Inside the house, the crew bring in all sorts of special effects equipment to help create the scenes they are filming. Hazers are used to create a soft, smoky light, and fake fires are lit in our fireplaces. A professional firefighter is always on site to make sure there are no problems and to oversee the operation.
For a period drama such as Victoria, the costumes are immaculate and historical accuracy is considered at every point. From fake mutton chops to elegant jewellery, the costume department have their work cut out for them ensuring perfection in every scene. Once dressed, images are taken of the actors to ensure consistency in each shot.
Only now do the actors arrive on set and get in position to rehearse. Naturally, there is some downtime. It’s a truly wonderful sight to see a footman dressed in full regalia checking out his iPhone.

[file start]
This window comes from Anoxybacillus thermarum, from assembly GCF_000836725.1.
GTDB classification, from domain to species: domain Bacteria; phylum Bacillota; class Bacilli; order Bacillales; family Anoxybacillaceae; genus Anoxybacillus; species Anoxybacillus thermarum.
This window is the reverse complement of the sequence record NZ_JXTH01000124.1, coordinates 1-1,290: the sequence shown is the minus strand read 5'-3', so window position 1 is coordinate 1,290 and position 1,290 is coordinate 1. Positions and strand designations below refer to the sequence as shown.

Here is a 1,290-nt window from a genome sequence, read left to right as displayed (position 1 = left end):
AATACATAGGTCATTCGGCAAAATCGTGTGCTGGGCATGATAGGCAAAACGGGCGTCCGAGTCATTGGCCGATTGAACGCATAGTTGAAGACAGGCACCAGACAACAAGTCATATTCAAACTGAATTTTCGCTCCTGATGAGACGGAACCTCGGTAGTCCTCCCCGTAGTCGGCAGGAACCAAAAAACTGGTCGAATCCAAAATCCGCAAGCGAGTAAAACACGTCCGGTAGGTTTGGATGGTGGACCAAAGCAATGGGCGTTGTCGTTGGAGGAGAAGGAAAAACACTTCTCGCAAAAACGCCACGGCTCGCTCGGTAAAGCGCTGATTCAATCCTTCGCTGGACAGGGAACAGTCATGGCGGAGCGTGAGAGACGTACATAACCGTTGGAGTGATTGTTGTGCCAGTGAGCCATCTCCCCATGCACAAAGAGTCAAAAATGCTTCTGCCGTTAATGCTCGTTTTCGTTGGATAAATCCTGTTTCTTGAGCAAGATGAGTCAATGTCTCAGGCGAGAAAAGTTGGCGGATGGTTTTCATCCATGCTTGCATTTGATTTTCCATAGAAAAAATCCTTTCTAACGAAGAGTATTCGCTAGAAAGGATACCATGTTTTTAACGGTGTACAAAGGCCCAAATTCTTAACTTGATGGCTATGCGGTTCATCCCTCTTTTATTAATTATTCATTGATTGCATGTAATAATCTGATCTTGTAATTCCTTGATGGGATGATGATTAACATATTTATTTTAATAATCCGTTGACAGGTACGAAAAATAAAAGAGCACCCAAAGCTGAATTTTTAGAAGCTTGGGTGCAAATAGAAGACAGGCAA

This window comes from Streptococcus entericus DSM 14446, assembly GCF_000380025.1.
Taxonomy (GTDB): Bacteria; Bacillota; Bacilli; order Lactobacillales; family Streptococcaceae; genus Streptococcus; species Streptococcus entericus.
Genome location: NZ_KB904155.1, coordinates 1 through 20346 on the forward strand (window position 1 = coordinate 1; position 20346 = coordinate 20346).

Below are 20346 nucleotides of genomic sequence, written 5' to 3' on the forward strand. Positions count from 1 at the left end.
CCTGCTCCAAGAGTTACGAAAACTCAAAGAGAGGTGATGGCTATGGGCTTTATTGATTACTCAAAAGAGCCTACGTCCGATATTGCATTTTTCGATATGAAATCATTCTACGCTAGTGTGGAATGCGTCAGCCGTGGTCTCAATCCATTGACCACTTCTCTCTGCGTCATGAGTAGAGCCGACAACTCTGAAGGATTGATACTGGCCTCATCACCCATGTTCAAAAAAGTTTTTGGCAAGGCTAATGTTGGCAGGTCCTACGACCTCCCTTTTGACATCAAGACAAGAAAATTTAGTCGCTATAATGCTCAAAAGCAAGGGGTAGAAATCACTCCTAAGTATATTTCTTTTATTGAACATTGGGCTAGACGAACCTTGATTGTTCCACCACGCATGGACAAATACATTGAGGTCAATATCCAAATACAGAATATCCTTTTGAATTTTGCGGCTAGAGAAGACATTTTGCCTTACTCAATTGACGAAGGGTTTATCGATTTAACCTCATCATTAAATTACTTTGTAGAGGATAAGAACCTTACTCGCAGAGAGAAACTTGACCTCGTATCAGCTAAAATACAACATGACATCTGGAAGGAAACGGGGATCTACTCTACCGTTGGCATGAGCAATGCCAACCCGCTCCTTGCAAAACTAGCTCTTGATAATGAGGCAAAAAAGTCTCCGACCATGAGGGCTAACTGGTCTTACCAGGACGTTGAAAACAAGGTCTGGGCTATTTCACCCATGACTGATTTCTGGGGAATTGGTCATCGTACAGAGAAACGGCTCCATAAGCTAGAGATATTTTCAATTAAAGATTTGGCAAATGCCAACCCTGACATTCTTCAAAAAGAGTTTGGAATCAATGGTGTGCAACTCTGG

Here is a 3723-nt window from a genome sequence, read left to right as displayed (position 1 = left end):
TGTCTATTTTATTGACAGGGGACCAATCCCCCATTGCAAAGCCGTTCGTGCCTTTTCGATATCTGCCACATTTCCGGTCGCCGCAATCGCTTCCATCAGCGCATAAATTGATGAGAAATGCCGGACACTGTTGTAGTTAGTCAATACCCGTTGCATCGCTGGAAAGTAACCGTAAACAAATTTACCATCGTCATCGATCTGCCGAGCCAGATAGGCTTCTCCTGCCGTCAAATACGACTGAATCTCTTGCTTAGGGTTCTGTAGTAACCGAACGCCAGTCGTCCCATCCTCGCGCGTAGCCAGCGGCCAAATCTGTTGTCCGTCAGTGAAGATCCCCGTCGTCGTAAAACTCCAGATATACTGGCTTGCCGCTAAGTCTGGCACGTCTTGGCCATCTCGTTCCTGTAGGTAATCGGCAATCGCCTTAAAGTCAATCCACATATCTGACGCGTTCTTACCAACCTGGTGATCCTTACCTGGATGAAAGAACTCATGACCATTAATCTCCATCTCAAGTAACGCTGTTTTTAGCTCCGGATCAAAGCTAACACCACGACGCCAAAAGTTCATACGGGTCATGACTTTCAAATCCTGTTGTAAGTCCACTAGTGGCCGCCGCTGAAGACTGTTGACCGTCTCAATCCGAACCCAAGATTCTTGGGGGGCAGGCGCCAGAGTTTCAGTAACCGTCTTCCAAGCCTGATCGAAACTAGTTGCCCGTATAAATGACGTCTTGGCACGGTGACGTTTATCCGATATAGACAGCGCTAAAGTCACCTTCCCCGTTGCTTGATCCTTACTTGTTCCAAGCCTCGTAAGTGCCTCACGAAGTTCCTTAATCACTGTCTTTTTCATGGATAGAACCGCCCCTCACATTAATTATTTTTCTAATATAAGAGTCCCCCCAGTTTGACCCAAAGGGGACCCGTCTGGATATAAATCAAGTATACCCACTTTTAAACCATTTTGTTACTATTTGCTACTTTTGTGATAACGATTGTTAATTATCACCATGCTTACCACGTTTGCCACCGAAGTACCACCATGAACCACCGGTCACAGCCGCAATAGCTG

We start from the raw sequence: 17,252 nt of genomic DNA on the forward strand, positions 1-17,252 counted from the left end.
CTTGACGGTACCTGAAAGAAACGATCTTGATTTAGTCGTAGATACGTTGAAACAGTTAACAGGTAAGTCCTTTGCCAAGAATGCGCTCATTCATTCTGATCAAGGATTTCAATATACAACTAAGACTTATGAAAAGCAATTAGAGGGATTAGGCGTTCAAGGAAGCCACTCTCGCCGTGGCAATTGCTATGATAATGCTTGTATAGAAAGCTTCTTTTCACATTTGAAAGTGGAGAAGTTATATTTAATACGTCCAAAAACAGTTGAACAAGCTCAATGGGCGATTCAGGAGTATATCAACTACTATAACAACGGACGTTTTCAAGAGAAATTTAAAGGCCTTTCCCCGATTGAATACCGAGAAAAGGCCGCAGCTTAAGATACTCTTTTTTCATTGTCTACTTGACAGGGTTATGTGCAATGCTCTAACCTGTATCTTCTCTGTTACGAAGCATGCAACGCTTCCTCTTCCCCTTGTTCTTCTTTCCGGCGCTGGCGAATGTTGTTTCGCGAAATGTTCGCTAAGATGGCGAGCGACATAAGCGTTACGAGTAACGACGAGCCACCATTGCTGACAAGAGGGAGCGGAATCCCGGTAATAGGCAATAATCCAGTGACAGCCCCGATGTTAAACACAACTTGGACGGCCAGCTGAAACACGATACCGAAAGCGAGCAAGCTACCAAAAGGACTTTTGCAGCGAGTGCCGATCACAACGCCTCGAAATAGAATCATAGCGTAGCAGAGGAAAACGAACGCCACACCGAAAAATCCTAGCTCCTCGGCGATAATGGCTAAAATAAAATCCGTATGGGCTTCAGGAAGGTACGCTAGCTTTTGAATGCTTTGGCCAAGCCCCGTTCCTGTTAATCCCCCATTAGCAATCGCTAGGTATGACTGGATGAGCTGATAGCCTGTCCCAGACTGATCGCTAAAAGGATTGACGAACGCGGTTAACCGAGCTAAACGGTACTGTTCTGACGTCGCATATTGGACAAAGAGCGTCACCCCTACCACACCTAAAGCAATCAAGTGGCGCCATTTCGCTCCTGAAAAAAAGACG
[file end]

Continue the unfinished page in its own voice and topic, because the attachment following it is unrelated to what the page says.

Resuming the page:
And action! Once the cameras start rolling the bustling house falls silent. Everyone is forced to whisper (if talking is absolutely necessary), and to tiptoe quietly across the old, creaky floorboards. Mobile phones are on silent, radios are turned down and any noise from outside is ceased. The directors and actors now take centre stage to bring the story prepared in the scripts to life.
For all of us at Harewood, the Victoria production has been made even more special because of Harewood’s own connections with Queen Victoria. As Great Grandmother to Princess Mary, Countess of Harewood, we are fortunate enough to care for personal objects which Victoria owned. Pieces include a wonderful English School miniature of Queen Victoria replicating a Franz Xaver Winterhalter portrait, a writing set she owned, and a watercolour she herself painted. These objects will be on display in 2017 as part of Victorian Harewood alongside costumes from the production.
We are looking forward to seeing the programme air and we hope that you’ll be able to spot Harewood during the series.